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  • 1. Introduction–Charles Bernstein

    2. From Pythagorean Sonnet Sequence–Jeremy Adler

    3. From a Language That Exiles Me–Adonis E. Hoffman, Pierre Joris

    4. [Untitled]–Fernando Aquiar

    5. [Unidentified Word Objects/Blank Spots/Deskeshen Betwen/What Use Poetry?]–Pierre Alferi, Olivier Cadiot, Katalin Molnár, Christophe Tarkos, Emmanuel Hocquard, Christian Prigent, Stacy Doris, Ray Federman

    6. Being a Poet in Brazil–Nelson Ascher

    7. From "A Few Remarks concerning My Poetry"–Gennady Aygi, Pierre Joris, Léon Robel

    8. A Little Something. Concerning the Present "Consummatum"/Preface to the Polish Edition of My Poetry–Gennady Aygi, Pierre Joris, Léon Robel

    9. Untitled–Josely Vianna Baptista, Regina Alfarano

    10. [The Italian Avant-Gardes in This Century...]–Renato Barilli, Carla Billitteri

    11. Five Italian Poets: Some Brief Introductory Remarks–Carla Billitteri

    12. Out of the Velvet-The Denim-The Straw of My Mind–Robin Blaser

    13. The Displacement of the "Scholastic": New Brazilian Poetry of Invention–Régis Bonvicino

    14. Zasterling–Manuel Brito

    15. [I Like to Say We and Look Elsewhere]–Nicole Brossard, Pierre Joris

    16. Tolpe Teplo (Crowd/Warmth)–Alexandr Bubnov

    17. The Destitution of Poetry–Che Qianzi, Yunte Huang

    18. Local: Note - International: 'Quote'–Cris Cheek

    19. Writing–Mara Cini, Carla Billitteri

    20. From Domestic Ambient Noise–Bob Cobbing

    21. Old Poetry–Robert Creeley

    22. A Brief Description of Poetry in New Zealand–Wystan Curnow

    23. Context, Darkness and Light, the Romantic–Franz-Josef Czernin, C. B.

    24. [I Discovered That the Earth Was Fragile and the Sea Light]–Mahmoud Darwish, Elias Sanbar, Simone Bitton, Pierre Joris

    25. The Brazilian Jaguar–Haroldo de Campos

    26. The Impoetic, or the Language of Things–Gianni D'Elia, Carla Billitteri

    27. Fragments on Writing Poetry in Postcommunism–Dubravka Djuric

    28. From ENCAszTERS–Fabio Doctorovich

    29. Those Been the Cokkes Wordes and Not Myne¬–Stacy Doris

    30. On the Superfluous–Arkadii Dragomoschenko, Evgenii Pavlov

    31. Writing Lesson–Johanna Drucker

    32. Visual Poetics: An International View–Johanna Drucker

    33. Nine Prose Pieces from Bird Migration in the 21st Century–Ken Edwards

    34. Thought and Word: Reflections on Contemporary Italian Poetics–Flavio Ermini, Carla Billitteri

    35. Eight and a Half Conditions for the Existence of Restricted Code–Deanna Ferguson

    36. The Poetics of the Complexity Manifold–Allen Fisher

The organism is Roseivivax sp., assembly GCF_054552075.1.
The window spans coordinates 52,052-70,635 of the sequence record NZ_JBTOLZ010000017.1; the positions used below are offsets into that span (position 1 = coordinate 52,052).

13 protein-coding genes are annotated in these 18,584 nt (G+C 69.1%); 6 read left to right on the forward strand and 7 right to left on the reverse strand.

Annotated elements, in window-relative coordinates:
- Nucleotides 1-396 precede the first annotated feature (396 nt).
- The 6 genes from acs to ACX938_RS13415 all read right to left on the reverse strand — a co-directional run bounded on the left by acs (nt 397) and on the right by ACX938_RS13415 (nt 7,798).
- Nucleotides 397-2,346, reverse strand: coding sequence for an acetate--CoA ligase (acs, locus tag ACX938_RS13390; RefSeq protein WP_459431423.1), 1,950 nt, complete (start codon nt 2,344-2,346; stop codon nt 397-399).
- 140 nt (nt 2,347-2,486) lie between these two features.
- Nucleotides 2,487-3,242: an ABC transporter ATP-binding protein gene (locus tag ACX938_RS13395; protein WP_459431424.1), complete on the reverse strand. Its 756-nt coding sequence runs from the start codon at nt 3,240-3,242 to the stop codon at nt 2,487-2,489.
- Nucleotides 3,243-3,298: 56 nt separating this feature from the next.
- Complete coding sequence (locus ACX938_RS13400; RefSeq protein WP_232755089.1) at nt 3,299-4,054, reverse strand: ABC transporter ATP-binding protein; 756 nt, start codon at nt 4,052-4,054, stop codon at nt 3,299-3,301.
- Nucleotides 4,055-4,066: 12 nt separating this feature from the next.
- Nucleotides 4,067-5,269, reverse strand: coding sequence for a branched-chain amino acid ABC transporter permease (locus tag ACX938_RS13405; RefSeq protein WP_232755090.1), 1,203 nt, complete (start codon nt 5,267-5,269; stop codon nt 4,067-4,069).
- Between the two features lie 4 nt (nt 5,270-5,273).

37. From Introduction to a Poetics of the Diverse–Edouard Glissant, Pierre Joris

    38. Borderworker–Milli Graffi, Carla Billitteri

    39. The Poetry Escape–Bill Griffiths

    40. The Questing of the Americas–Ernesto Livon Grosman

    41. On Baroque Typography–Ana Hatherly

    42. Uncertain Questions–Randolph Healy

    43. Oedipus Complex Made in Germany–Helmut Heissenbüttel, Anselm Hollo

    44. Essay in Greek–Helmut Heissenbüttel, Anselm Hollo

    45. Happily–Lyn Hejinian

    46. [Context? The Reading-Writing in and of This Life. Identity? My 'Identity' Is Mine!]–Anselm Hollo

    47. Poetry's New Shore: Language–Huang Fan, Yunte Huang

    48. Writing against the Chinese Diaspora–Yunte Huang

    49. From Referendum An Address to a Su

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  • Description

    99 Poets/1999 presents the work of ninety-nine poets in dialogue with one another across the divides of language, culture, and temperament. With contributions from the Americas, Eastern and Western Europe, the Middle East, Australia, New Zealand, and China, the volume features responses to questions posed by the guest editor Charles Bernstein—responses that range from historical to imaginary and from philosophical to poetic.

    Each poet was asked to ponder a series of questions: Is identity an important issue for your work, and, if so, in what sense? What do you see as the most urgent, yet insufficiently addressed or considered, issue or issues for poetry and poetics at this moment? Do you see your work in the context of a national state, or in the context of international capital, or in some other context?
    After years of exchange between the artists—through translations, readings, and visits—the result is a collection of unique and significant literary works, one that is richly suggestive for the future not only of poetry but of literary and cultural studies as well.

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